IPA director General Paul Bainsfair on why the collateral damage of left-brain thinking will damage advertising’s long-term health and how advertisers and agencies must safeguard the future as we head into 2020
In Paul Feldwick’s entertaining and informative book on the history of modern advertising The Anatomy of Humbug he recounts that in the last century just about every doctrine to do with how advertising works has been dismissed by the next generation. This is not a bad thing in itself, after all progress is good, isn’t it? Well yes, up to a point but as Feldwick explains, the problem lies not in dismissing things that no longer seem to work but in dismissing everything and starting all over.
Our evidence shows that we are making this mistake again. The golden age of advertising technology is proving to be far from a golden age for advertising creativity. Does this matter? If technology gets results isn’t everything else academic? In fact, analysis of the IPA Databank shows that during this period of technological innovation, advertising effectiveness has actually fallen (The Crisis in Creativity: Field IPA). Short termism, specialisation and narrowness of focus are on the rise. Advertising styles are emerging that are diametrically opposed to effectiveness.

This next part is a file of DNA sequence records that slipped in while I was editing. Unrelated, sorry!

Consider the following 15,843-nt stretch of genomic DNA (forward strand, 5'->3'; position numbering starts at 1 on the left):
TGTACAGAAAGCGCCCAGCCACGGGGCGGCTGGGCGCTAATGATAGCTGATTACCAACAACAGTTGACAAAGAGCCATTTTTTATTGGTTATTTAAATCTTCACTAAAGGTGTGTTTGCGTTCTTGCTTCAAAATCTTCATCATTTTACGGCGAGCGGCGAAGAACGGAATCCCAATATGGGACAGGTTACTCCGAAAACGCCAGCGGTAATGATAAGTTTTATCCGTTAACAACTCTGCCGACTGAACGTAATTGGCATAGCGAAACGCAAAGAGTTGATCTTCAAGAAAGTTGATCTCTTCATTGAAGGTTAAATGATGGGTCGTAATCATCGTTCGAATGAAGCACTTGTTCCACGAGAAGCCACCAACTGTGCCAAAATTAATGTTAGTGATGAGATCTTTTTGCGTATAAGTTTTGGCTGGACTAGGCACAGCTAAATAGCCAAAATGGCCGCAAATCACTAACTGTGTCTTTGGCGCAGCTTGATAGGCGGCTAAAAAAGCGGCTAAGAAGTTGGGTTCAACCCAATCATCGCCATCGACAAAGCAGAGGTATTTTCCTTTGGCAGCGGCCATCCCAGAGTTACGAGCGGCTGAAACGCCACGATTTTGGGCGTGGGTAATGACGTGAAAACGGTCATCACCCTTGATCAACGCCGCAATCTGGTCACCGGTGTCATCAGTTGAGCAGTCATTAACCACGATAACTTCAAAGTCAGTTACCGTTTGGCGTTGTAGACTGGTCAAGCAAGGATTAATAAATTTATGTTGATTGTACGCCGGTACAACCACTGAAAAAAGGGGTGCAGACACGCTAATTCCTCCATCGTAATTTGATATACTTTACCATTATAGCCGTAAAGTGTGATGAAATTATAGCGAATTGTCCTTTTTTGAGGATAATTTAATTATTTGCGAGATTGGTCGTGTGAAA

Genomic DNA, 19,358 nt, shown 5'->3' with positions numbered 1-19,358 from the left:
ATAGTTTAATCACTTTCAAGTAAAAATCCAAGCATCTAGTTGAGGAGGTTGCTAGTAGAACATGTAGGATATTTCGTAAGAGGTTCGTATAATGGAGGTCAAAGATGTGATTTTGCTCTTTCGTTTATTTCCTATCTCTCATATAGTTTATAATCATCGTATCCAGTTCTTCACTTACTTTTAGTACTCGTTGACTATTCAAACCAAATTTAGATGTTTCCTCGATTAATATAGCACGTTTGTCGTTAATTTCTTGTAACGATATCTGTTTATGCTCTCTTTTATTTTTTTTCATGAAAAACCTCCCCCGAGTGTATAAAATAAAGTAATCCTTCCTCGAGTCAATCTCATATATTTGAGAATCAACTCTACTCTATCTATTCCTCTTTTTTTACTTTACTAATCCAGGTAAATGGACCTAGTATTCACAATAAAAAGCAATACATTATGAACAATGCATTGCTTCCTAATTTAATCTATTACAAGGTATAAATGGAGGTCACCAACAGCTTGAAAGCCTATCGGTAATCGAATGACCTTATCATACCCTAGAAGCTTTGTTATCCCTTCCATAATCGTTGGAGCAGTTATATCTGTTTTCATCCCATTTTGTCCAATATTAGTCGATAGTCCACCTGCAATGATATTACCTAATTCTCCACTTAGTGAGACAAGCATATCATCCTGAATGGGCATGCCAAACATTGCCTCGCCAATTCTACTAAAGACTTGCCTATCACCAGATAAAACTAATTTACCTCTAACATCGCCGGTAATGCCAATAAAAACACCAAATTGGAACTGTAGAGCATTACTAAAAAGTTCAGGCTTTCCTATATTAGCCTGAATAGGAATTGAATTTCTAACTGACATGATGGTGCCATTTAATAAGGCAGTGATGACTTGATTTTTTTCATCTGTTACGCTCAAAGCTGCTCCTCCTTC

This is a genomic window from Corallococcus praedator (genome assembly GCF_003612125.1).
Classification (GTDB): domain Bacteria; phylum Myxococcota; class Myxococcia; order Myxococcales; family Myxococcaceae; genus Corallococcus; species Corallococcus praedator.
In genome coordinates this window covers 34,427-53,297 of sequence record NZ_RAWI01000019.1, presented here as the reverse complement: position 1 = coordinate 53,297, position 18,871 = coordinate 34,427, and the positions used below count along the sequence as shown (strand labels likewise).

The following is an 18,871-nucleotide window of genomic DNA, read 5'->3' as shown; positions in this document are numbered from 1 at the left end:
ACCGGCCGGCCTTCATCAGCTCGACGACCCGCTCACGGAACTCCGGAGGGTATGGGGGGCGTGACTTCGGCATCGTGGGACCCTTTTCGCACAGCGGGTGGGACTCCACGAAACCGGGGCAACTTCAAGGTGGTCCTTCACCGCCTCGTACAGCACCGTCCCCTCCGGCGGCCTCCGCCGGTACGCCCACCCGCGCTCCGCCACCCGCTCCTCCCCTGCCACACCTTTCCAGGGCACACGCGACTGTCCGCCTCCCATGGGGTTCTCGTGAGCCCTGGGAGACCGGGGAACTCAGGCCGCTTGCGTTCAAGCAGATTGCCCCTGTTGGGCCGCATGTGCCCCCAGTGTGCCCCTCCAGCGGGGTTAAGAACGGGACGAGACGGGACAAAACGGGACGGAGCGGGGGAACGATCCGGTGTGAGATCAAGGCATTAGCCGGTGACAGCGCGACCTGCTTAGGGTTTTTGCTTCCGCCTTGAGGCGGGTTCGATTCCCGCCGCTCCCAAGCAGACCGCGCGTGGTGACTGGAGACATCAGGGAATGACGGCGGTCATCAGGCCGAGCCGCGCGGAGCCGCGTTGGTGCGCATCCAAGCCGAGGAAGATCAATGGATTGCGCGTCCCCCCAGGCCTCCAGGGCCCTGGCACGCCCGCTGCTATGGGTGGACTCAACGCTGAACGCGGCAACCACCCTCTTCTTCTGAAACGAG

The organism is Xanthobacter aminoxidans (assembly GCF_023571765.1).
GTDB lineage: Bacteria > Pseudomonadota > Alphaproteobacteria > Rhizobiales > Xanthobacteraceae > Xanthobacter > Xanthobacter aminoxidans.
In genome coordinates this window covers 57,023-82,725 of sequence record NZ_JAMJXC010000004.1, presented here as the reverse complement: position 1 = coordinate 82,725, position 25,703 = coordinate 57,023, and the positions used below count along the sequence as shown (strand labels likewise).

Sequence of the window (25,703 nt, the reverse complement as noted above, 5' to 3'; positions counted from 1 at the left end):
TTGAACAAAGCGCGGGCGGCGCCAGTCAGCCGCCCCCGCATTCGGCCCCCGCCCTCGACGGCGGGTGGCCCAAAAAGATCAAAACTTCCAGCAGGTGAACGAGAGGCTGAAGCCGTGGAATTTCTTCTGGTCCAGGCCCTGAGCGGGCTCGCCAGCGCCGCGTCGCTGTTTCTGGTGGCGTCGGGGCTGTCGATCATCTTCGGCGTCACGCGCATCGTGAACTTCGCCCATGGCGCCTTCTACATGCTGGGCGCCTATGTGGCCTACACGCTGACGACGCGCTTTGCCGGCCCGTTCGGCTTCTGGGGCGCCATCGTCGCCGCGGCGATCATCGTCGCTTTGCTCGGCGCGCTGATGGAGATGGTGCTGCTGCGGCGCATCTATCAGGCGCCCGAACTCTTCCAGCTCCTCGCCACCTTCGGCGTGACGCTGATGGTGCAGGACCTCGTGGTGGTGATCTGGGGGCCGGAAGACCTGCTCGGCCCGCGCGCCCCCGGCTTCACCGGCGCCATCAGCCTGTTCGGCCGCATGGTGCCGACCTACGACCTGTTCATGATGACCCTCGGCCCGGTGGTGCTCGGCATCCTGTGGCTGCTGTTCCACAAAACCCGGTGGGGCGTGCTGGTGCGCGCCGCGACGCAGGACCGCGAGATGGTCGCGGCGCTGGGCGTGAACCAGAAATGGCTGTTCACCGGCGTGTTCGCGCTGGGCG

What can be done about this? How can we maximise the advantages of the digital age? During this year’s IPA EffWeek, we brought together the collective intelligence of thought leaders across our industry. One of the week’s highlights was the publication of an important thesis in the form of a new IPA book; Lemon by Orlando Wood of System 1 Group.
Wood argues that an attentional shift has occurred in business and society. That we are going through a change in thinking style, a drive for a new literalness that has dangerous consequences for advertising effectiveness. That we are losing the habit of building a connection with our audience through unexpected and often emotional advertising that the public likes and talks about.
When I think ahead and ask what the new year might bring it is this issue which concerns me the most. To my mind this new trend towards more “left-brain” advertising is not only weakening the effectiveness of what we do but is dangerous to the long-term health of the industry. Collateral damage includes a dilution of the perceived value of advertising but also a fuelling of the notion that it can be commoditised and easily taken in-house.
But I am also optimistic, I believe that this trend throws up opportunities for smart agencies to reclaim the high ground by re-thinking our application of the digital age. Recognising the need to fuse the best of the old with the best of the new. Let’s not let our world be reduced to dreary science. Let us hammer home the message that advertising that entertains leads to commercial gain.